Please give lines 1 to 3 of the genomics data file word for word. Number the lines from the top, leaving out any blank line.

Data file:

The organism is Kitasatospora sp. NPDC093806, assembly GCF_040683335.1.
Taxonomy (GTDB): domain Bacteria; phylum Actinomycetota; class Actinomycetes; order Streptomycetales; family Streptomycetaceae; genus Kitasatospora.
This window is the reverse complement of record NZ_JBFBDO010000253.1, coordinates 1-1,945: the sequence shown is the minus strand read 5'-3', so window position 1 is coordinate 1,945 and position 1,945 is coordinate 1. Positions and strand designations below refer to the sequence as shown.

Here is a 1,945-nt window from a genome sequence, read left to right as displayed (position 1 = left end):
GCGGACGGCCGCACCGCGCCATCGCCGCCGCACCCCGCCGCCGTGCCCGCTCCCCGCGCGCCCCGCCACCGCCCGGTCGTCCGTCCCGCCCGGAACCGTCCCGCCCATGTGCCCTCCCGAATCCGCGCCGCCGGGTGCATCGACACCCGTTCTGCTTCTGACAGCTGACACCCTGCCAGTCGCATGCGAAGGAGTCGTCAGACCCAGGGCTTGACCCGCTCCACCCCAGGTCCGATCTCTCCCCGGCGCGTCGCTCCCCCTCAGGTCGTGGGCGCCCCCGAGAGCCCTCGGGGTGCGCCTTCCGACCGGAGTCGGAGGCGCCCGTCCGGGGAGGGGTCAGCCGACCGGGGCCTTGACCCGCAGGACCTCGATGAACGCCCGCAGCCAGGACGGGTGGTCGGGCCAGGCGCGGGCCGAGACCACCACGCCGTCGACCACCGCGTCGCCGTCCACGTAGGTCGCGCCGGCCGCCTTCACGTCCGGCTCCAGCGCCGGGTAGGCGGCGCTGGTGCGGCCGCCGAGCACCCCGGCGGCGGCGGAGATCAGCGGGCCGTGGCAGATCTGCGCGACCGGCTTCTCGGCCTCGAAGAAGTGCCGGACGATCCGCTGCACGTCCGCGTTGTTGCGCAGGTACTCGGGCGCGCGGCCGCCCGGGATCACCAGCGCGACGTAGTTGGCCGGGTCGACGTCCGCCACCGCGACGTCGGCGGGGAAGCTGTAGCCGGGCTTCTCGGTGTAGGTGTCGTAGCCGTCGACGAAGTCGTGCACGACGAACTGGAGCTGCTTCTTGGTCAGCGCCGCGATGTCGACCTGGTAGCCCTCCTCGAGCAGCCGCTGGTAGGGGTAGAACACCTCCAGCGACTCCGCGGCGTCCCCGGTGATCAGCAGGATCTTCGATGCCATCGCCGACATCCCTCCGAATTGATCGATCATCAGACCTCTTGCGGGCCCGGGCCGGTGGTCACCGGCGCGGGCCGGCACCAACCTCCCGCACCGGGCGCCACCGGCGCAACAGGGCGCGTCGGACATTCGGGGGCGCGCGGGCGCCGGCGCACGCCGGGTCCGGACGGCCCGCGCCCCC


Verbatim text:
The organism is Kitasatospora sp. NPDC093806, assembly GCF_040683335.1.
Taxonomy (GTDB): domain Bacteria; phylum Actinomycetota; class Actinomycetes; order Streptomycetales; family Streptomycetaceae; genus Kitasatospora.
This window is the reverse complement of record NZ_JBFBDO010000253.1, coordinates 1-1,945: the sequence shown is the minus strand read 5'-3', so window position 1 is coordinate 1,945 and position 1,945 is coordinate 1. Positions and strand designations below refer to the sequence as shown.